# How to update a variable with an expression which includes it ProPreview

You should already be acquainted with creating numeric variables, how to set their initial value, and how you can use them, but the main function of the variable is that it varies.

Here, we'll show you how you can change the value of numeric variables using two different syntaxes. • #1635
• 25 Jun 2020

### Basic mathematical operators in Python

The math operators in equations that we can write in python are written using the following symbols:

• "-" subtraction;
• "*" multiplication;
• "/" division.

There are other math operators that we can use, but these are the essentials.

### Changing a variable

Here's an example of a program, where the "speed" variable has a value of 100 on the first line and then we add 200 to it on the second line:

```speed = 100
speed = speed + 200```

Instead of having to calculate what the new value of the "speed" variable would be and set it to be equal to 300, here we have written that we want it to be equal to itself plus 200.

Here's what an example program looks like, where a motor is moving with a speed of 100 for one second and then move with a speed of 300 for one more second:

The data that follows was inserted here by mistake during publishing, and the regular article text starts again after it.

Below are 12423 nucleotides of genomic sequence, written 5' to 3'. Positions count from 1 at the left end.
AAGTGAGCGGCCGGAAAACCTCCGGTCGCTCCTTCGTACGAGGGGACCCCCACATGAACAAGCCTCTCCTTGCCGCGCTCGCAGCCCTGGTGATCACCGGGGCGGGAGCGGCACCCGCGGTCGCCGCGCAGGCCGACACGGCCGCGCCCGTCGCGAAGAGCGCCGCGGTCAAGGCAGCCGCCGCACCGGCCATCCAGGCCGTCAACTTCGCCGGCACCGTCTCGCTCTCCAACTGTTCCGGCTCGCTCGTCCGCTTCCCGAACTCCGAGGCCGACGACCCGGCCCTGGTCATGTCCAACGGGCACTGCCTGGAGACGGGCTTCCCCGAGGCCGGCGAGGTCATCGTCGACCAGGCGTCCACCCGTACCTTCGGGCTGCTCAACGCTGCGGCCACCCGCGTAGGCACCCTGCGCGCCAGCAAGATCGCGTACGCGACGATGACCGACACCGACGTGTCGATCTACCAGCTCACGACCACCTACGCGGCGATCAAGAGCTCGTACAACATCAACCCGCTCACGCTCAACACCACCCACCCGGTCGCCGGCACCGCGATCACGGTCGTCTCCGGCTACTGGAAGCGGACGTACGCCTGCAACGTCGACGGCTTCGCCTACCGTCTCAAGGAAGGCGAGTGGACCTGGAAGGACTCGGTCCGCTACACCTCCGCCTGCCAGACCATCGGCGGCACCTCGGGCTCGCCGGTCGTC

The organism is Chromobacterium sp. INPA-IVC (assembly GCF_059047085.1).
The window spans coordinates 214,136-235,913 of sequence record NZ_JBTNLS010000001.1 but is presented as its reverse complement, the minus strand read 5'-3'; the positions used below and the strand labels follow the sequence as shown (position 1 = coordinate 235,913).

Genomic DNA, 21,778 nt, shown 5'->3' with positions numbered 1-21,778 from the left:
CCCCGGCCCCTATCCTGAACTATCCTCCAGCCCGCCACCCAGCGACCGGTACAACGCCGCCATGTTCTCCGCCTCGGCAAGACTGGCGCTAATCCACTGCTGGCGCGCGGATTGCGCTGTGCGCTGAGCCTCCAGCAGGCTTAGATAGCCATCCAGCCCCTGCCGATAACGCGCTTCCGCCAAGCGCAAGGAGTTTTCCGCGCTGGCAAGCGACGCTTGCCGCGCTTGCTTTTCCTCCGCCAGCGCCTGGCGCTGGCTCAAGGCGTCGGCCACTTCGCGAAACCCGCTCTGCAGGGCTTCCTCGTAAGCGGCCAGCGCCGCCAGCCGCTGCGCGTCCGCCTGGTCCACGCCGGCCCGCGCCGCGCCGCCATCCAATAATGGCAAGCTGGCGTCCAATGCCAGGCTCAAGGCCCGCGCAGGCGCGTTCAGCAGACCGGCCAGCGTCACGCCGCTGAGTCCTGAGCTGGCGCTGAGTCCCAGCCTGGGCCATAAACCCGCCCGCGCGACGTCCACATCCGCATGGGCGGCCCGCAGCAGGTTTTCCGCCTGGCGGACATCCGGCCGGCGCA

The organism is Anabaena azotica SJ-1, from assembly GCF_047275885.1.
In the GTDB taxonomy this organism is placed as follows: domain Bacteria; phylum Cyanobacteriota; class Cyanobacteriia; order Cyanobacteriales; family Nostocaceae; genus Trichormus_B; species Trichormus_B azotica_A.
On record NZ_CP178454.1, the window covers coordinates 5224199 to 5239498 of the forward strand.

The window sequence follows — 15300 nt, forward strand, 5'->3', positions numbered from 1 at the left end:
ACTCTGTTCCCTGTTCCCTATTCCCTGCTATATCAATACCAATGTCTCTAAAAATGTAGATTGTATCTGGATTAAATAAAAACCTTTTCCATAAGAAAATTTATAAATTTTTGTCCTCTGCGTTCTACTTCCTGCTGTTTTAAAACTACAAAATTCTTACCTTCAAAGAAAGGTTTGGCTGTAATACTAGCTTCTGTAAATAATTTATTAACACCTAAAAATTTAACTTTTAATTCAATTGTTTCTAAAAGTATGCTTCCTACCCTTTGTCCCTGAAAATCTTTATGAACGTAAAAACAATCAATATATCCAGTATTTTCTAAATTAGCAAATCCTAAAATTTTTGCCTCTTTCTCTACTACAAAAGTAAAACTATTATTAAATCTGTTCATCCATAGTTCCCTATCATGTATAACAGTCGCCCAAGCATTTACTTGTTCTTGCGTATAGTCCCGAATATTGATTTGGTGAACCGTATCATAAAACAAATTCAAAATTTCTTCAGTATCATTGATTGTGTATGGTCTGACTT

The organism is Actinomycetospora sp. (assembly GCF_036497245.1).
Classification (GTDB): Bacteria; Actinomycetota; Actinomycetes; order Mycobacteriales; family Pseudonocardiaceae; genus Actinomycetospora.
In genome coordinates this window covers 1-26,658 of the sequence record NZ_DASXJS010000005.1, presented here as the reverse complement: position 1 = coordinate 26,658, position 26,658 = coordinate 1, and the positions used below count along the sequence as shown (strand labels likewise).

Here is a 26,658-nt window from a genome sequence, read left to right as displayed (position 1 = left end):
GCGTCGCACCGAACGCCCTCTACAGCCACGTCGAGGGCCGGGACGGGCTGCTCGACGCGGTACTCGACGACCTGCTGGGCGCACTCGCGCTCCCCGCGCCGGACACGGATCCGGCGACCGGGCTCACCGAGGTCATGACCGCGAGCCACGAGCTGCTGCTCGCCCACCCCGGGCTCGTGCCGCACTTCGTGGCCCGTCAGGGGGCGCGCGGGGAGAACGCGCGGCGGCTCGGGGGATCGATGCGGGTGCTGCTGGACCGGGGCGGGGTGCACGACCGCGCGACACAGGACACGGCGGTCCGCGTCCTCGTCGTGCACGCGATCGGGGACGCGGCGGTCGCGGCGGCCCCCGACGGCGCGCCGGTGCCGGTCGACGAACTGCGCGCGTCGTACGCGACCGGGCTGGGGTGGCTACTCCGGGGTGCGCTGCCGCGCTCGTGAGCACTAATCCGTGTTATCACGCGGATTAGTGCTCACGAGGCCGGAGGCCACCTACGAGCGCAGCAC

```# Create your objects here.
ev3 = EV3Brick()
motor = Motor(Port.D)

ev3.speaker.beep()

speed = 100
motor.run(speed)
wait(1000)

speed = speed + 200
motor.run(speed)
wait(1000)```

### Shortened syntax

The addition demonstrated in the examples above "speed = speed + 100" can be written as follows:

`speed += 100`

When we write a math operation right before the "=" character, Python executes this mathematical operation using the variable, whose value we want to change. The same can be applied with any math operator:

```speed += 100
speed /= 100
speed *= 100
speed -= 100```

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